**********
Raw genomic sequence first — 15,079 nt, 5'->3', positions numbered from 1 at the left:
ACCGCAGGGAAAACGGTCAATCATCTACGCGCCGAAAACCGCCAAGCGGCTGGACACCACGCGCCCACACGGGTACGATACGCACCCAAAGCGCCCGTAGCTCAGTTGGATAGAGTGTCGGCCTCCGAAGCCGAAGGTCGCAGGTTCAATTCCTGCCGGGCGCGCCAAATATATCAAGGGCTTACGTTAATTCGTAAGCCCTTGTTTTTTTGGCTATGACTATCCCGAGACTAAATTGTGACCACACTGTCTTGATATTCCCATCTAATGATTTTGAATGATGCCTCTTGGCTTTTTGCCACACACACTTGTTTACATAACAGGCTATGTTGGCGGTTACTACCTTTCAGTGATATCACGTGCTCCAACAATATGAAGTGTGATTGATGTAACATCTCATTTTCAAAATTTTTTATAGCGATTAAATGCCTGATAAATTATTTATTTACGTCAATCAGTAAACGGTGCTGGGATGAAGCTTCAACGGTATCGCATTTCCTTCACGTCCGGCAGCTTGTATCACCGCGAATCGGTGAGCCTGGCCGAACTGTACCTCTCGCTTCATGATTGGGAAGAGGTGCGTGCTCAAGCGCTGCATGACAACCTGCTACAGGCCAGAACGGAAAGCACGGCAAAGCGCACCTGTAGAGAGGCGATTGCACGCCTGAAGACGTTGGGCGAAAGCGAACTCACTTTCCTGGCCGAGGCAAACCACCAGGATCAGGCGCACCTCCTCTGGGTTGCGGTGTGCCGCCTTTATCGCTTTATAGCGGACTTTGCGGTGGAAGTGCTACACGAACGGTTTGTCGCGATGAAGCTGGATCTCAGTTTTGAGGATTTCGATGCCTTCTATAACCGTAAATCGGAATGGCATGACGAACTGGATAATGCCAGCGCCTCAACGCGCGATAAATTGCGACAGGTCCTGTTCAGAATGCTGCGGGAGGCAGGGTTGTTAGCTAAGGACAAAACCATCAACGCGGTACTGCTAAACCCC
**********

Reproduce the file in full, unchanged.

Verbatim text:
Raw genomic sequence first — 15,079 nt, 5'->3', positions numbered from 1 at the left:
ACCGCAGGGAAAACGGTCAATCATCTACGCGCCGAAAACCGCCAAGCGGCTGGACACCACGCGCCCACACGGGTACGATACGCACCCAAAGCGCCCGTAGCTCAGTTGGATAGAGTGTCGGCCTCCGAAGCCGAAGGTCGCAGGTTCAATTCCTGCCGGGCGCGCCAAATATATCAAGGGCTTACGTTAATTCGTAAGCCCTTGTTTTTTTGGCTATGACTATCCCGAGACTAAATTGTGACCACACTGTCTTGATATTCCCATCTAATGATTTTGAATGATGCCTCTTGGCTTTTTGCCACACACACTTGTTTACATAACAGGCTATGTTGGCGGTTACTACCTTTCAGTGATATCACGTGCTCCAACAATATGAAGTGTGATTGATGTAACATCTCATTTTCAAAATTTTTTATAGCGATTAAATGCCTGATAAATTATTTATTTACGTCAATCAGTAAACGGTGCTGGGATGAAGCTTCAACGGTATCGCATTTCCTTCACGTCCGGCAGCTTGTATCACCGCGAATCGGTGAGCCTGGCCGAACTGTACCTCTCGCTTCATGATTGGGAAGAGGTGCGTGCTCAAGCGCTGCATGACAACCTGCTACAGGCCAGAACGGAAAGCACGGCAAAGCGCACCTGTAGAGAGGCGATTGCACGCCTGAAGACGTTGGGCGAAAGCGAACTCACTTTCCTGGCCGAGGCAAACCACCAGGATCAGGCGCACCTCCTCTGGGTTGCGGTGTGCCGCCTTTATCGCTTTATAGCGGACTTTGCGGTGGAAGTGCTACACGAACGGTTTGTCGCGATGAAGCTGGATCTCAGTTTTGAGGATTTCGATGCCTTCTATAACCGTAAATCGGAATGGCATGACGAACTGGATAATGCCAGCGCCTCAACGCGCGATAAATTGCGACAGGTCCTGTTCAGAATGCTGCGGGAGGCAGGGTTGTTAGCTAAGGACAAAACCATCAACGCGGTACTGCTAAACCCC